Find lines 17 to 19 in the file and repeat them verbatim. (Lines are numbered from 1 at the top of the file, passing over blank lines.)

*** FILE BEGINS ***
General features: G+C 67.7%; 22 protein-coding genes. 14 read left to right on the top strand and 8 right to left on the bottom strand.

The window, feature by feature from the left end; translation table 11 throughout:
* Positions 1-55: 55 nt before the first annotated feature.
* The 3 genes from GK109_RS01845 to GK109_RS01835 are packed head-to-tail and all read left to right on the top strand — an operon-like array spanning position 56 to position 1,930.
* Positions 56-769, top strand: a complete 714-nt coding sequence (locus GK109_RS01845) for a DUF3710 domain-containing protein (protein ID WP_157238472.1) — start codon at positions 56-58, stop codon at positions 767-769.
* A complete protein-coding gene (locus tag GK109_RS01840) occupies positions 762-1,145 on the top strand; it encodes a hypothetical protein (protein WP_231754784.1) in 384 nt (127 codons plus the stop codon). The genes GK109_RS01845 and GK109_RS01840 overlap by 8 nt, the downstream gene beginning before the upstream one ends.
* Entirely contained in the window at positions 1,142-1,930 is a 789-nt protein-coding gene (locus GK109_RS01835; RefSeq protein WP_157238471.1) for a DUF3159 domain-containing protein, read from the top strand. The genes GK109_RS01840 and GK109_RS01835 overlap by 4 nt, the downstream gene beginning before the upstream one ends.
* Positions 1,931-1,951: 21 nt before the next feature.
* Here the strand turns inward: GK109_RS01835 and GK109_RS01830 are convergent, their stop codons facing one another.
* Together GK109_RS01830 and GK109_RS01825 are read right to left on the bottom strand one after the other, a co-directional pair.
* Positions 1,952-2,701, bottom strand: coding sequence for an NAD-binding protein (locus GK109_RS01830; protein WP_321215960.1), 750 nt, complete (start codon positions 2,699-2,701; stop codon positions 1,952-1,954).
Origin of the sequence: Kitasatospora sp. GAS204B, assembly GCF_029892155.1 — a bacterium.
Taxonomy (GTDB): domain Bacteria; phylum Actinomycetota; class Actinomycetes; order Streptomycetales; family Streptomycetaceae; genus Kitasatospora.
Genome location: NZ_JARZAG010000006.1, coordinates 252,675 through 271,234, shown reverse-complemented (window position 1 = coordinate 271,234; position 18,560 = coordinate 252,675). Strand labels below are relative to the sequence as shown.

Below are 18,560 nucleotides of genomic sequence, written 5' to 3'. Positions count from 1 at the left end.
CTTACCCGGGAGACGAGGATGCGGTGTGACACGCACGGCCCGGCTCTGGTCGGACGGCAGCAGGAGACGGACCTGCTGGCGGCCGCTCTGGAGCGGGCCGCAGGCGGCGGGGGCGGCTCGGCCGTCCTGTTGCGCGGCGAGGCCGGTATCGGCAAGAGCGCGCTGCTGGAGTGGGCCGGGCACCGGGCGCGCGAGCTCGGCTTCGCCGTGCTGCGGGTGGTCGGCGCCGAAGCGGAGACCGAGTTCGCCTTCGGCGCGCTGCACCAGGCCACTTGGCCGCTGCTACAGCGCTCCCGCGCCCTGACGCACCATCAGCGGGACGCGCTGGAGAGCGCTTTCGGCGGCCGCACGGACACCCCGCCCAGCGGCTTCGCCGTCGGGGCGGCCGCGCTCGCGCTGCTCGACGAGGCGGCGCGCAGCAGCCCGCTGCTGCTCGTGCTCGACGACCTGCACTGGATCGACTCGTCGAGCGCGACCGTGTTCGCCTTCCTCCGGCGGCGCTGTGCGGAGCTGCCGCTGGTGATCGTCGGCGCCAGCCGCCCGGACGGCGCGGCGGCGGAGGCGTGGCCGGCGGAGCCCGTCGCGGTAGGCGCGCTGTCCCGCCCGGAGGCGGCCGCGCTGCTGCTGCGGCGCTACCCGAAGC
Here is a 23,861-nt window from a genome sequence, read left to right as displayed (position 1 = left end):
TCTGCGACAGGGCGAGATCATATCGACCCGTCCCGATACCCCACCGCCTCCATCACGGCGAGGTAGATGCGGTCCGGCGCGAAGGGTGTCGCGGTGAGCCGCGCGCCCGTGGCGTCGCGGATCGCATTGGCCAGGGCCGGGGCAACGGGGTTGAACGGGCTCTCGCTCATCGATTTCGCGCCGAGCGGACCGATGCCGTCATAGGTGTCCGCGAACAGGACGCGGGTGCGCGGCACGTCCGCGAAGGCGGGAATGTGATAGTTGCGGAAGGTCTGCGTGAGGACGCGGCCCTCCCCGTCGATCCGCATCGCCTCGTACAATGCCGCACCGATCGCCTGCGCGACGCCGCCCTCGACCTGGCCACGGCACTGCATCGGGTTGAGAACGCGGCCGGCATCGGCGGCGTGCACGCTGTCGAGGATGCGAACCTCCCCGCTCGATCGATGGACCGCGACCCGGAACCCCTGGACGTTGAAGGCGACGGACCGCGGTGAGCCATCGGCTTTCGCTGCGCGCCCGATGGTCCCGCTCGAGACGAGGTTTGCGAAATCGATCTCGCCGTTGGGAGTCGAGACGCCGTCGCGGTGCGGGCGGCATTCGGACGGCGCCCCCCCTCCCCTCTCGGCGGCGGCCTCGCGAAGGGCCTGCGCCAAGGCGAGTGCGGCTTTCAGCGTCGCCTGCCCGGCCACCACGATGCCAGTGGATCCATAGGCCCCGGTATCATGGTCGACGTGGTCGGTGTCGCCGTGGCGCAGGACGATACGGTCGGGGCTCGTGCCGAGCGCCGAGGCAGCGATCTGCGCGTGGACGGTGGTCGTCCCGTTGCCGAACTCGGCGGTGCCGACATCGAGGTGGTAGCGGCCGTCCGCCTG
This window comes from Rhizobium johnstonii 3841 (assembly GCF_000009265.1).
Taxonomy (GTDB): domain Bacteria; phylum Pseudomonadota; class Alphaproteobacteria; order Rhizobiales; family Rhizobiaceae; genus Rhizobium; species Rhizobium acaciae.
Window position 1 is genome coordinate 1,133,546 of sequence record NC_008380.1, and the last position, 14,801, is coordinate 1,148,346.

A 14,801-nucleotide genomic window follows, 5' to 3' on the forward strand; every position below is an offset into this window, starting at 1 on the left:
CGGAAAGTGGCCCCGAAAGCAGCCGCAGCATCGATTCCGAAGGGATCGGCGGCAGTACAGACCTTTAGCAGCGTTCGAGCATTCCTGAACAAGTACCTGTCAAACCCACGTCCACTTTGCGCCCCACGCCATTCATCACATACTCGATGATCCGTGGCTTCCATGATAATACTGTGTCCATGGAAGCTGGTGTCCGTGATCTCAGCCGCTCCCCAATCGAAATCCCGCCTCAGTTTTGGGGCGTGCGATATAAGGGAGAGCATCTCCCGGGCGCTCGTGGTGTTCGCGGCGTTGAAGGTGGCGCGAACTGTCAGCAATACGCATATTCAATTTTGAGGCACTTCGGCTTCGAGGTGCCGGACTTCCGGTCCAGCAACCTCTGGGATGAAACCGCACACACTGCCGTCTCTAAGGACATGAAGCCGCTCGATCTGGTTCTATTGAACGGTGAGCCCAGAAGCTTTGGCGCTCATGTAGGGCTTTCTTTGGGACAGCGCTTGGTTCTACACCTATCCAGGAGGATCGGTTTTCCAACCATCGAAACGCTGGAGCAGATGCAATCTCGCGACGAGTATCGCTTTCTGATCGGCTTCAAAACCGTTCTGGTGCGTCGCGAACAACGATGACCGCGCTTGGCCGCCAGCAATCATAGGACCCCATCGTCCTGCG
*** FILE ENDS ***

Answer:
Here is a 23,861-nt window from a genome sequence, read left to right as displayed (position 1 = left end):
TCTGCGACAGGGCGAGATCATATCGACCCGTCCCGATACCCCACCGCCTCCATCACGGCGAGGTAGATGCGGTCCGGCGCGAAGGGTGTCGCGGTGAGCCGCGCGCCCGTGGCGTCGCGGATCGCATTGGCCAGGGCCGGGGCAACGGGGTTGAACGGGCTCTCGCTCATCGATTTCGCGCCGAGCGGACCGATGCCGTCATAGGTGTCCGCGAACAGGACGCGGGTGCGCGGCACGTCCGCGAAGGCGGGAATGTGATAGTTGCGGAAGGTCTGCGTGAGGACGCGGCCCTCCCCGTCGATCCGCATCGCCTCGTACAATGCCGCACCGATCGCCTGCGCGACGCCGCCCTCGACCTGGCCACGGCACTGCATCGGGTTGAGAACGCGGCCGGCATCGGCGGCGTGCACGCTGTCGAGGATGCGAACCTCCCCGCTCGATCGATGGACCGCGACCCGGAACCCCTGGACGTTGAAGGCGACGGACCGCGGTGAGCCATCGGCTTTCGCTGCGCGCCCGATGGTCCCGCTCGAGACGAGGTTTGCGAAATCGATCTCGCCGTTGGGAGTCGAGACGCCGTCGCGGTGCGGGCGGCATTCGGACGGCGCCCCCCCTCCCCTCTCGGCGGCGGCCTCGCGAAGGGCCTGCGCCAAGGCGAGTGCGGCTTTCAGCGTCGCCTGCCCGGCCACCACGATGCCAGTGGATCCATAGGCCCCGGTATCATGGTCGACGTGGTCGGTGTCGCCGTGGCGCAGGACGATACGGTCGGGGCTCGTGCCGAGCGCCGAGGCAGCGATCTGCGCGTGGACGGTGGTCGTCCCGTTGCCGAACTCGGCGGTGCCGACATCGAGGTGGTAGCGGCCGTCCGCCTG
This window comes from Rhizobium johnstonii 3841 (assembly GCF_000009265.1).